All that said, a big part of the reason I upgraded to the new TV was because I wanted to start enjoying UHD and HDR content and I wanted a TV that would be future-proof. 2016 and '17 LG OLEDs support all three major HDR formats, HDR10, Dolby Vision, and HLG, so I know that my TV will be compatible as broadcast and cable TV join streaming services in offering higher quality video formats. If all I was going to do with the new TV was keep watching standard HD broadcast TV channels, I'm not sure it would have been worth the money to me. Yes, everything looks better on my B6 but regular HD still looked good to me on the old Samsung. It was worth buying the B6 at the price I got it for, though, because it lets me enjoy UHD and HDR content NOW and I know that there's only going to be more and more of it available going forward.

If you don't and won't subscribe to Netflix or Amazon Prime Video (which both offer UHD HDR content), have no intention to buy or rent movies in UHD (e.g. from VUDU or on UHD Blu-ray), and wouldn't bother getting a new UHD-capable box from your cable or satellite provider (DirecTV, DISH, Comcast and Layer3 all offer them, Verizon FiOS soon will), then I guess I'd tell you to just stick with your current Sharp LCD if it works OK and you're not unhappy with it. In the meantime, TVs will only get better and cheaper. You could always upgrade in another year or two when UHD content is more widespread.
All good advice.

I think at this point I'll wait until November and see what prices are. I do have Amazon Prime and DirecTV, so I can get some 4k/HDR content that way. And I don't mind up grading my Netflix account to 4k either. My real indecision rests on the fact that most (more than 75%) of the content I watch just is not available in any other format besides 720/1080.

As far as streaming goes, would you (or anyone) advise just using the apps on the LG, or getting an Apple TV, or getting a Roku? I guess Amazon is updating the Fire box for 4k/HDR soon too, so there's that.
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post #26 of 34 Old 09-24-2017, 12:48 PM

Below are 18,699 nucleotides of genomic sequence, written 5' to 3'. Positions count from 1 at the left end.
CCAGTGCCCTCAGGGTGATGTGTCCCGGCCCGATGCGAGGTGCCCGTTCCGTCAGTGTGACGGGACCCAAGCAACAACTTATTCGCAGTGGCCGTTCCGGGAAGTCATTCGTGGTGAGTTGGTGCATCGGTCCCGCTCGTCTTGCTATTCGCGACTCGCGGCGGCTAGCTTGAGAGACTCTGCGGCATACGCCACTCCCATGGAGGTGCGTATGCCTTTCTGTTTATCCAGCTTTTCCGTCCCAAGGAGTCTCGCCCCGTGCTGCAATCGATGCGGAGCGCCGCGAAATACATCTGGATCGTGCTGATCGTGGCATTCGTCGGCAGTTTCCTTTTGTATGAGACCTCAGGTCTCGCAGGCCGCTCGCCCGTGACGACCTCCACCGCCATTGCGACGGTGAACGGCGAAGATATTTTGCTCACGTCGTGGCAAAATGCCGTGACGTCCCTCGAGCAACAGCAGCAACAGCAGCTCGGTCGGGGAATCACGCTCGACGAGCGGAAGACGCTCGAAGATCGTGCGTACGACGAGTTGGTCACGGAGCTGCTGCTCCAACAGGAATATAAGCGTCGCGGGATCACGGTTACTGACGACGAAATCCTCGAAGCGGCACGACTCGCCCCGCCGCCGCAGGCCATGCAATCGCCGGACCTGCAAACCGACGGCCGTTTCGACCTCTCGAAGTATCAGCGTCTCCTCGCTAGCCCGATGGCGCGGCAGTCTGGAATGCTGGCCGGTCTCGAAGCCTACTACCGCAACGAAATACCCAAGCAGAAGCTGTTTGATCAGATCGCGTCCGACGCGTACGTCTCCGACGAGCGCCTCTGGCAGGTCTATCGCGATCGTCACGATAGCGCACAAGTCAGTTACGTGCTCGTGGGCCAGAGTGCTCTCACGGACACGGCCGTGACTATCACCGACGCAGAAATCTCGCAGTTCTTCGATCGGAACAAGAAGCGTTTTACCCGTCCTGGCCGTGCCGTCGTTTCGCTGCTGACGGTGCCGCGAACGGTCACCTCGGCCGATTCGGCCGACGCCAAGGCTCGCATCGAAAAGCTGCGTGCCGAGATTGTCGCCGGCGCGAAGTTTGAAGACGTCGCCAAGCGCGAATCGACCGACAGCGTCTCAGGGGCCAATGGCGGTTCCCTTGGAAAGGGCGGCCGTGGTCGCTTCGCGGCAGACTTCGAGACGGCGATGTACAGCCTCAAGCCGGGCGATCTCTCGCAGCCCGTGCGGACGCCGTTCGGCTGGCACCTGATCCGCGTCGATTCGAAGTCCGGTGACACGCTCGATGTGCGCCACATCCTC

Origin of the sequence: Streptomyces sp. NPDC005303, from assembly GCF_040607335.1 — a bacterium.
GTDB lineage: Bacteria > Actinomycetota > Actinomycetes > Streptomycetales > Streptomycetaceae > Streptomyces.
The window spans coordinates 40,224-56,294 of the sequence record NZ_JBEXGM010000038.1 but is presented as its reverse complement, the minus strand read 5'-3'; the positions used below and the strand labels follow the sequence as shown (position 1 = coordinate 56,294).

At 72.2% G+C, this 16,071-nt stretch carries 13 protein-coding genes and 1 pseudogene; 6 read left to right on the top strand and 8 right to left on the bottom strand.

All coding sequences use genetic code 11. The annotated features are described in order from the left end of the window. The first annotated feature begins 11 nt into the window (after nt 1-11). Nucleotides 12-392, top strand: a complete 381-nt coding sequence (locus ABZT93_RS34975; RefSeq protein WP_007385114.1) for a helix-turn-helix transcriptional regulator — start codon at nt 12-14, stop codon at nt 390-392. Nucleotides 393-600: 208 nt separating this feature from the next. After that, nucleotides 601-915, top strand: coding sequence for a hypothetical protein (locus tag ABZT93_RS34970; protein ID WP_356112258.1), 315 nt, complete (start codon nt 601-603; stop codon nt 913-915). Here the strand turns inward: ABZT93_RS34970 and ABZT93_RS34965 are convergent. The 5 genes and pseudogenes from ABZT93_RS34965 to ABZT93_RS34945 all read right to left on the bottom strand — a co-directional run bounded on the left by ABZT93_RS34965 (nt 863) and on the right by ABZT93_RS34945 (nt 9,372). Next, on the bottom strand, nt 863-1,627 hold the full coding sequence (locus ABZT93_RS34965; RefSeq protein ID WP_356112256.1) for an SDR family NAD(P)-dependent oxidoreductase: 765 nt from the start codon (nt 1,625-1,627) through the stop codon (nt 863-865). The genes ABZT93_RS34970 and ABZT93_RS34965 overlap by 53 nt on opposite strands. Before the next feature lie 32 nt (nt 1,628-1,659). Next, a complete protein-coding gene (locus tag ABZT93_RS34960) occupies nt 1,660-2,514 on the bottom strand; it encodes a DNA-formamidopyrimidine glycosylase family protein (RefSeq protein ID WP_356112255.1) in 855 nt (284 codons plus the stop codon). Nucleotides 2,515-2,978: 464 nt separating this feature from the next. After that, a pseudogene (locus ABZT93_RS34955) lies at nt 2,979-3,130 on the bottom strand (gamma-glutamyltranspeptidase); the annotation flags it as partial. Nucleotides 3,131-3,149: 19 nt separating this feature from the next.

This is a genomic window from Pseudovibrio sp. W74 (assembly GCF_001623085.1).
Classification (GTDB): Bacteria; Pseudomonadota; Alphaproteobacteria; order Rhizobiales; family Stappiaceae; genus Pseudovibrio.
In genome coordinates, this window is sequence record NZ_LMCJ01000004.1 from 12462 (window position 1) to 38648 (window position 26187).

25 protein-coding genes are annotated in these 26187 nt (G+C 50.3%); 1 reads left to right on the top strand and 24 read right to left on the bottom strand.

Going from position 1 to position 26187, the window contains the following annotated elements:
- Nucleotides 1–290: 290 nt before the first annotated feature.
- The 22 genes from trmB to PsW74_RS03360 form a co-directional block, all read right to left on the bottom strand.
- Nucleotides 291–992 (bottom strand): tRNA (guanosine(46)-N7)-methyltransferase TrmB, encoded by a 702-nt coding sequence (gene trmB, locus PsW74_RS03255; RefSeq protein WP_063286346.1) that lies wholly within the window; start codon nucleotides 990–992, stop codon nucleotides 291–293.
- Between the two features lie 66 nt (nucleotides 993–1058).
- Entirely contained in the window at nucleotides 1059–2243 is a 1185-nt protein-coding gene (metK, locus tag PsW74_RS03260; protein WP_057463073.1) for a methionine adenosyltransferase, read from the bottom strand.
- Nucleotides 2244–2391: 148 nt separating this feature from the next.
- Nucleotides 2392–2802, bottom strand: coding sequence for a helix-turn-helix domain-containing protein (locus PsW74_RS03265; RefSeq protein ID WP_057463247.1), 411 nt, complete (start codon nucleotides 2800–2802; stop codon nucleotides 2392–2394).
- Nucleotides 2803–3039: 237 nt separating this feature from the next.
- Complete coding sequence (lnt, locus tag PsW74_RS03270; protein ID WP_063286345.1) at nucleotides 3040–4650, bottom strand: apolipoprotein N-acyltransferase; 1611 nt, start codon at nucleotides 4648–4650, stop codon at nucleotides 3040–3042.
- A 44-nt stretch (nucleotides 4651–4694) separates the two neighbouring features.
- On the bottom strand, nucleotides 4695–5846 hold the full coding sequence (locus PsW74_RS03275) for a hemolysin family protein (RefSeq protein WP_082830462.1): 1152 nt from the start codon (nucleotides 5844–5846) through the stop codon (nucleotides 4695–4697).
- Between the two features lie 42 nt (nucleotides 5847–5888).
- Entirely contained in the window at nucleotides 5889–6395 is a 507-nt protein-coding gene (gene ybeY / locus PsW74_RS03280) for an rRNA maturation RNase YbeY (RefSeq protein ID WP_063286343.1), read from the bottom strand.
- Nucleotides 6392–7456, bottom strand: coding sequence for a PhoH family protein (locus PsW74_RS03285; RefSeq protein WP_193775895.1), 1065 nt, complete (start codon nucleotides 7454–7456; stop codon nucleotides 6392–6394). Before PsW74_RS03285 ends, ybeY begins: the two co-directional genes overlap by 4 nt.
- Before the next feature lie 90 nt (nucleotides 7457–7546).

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All good advice.

I think at this point I'll wait until November and see what prices are. I do have Amazon Prime and DirecTV, so I can get some 4k/HDR content that way. And I don't mind up grading my Netflix account to 4k either. My real indecision rests on the fact that most (more than 75%) of the content I watch just is not available in any other format besides 720/1080.

As far as streaming goes, would you (or anyone) advise just using the apps on the LG, or getting an Apple TV, or getting a Roku? I guess Amazon is updating the Fire box for 4k/HDR soon too, so there's that.
I think if you buy an LG C7 (or the very similar B7P at Costco or the B7A elsewhere) this fall at a price you're OK with, you won't regret the purchase. The current 720/1080 stuff you watch will look better, plus you'll be able to start enjoying the growing amount of UHD/HDR content available. I'm sure next year's 2018 LG OLEDs will be incrementally better again but I don't expect any huge leaps. So why not upgrade now if you can afford it?

LG has very good built-in apps for Netflix, Amazon, YouTube, Plex, VUDU, Pandora, Google Play Movies & TV and some others. Their Hulu app is a bit flakey sometimes and doesn't support the new live TV feature but is otherwise good. But it doesn't have apps for HBO, Showtime, Starz or any of the cable-channel apps (ESPN, HGTV, FX, etc.). If the apps on the LG meet your needs, I'd say stick with them because they work well and it just reduces complexity (no switching inputs, no HDMI handshake issues, etc). If there are other apps you need, then yeah, you'll need some kind of streaming box or stick I use the LG's built-in apps where possible and switch to my old Apple TV for apps from Showtime, HBO and PBS (all of which only offer HD stuff anyhow, no UHD/HDR yet).
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post #27 of 34 Old 09-24-2017, 01:22 PM
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Originally Posted by Invincible11111 View Post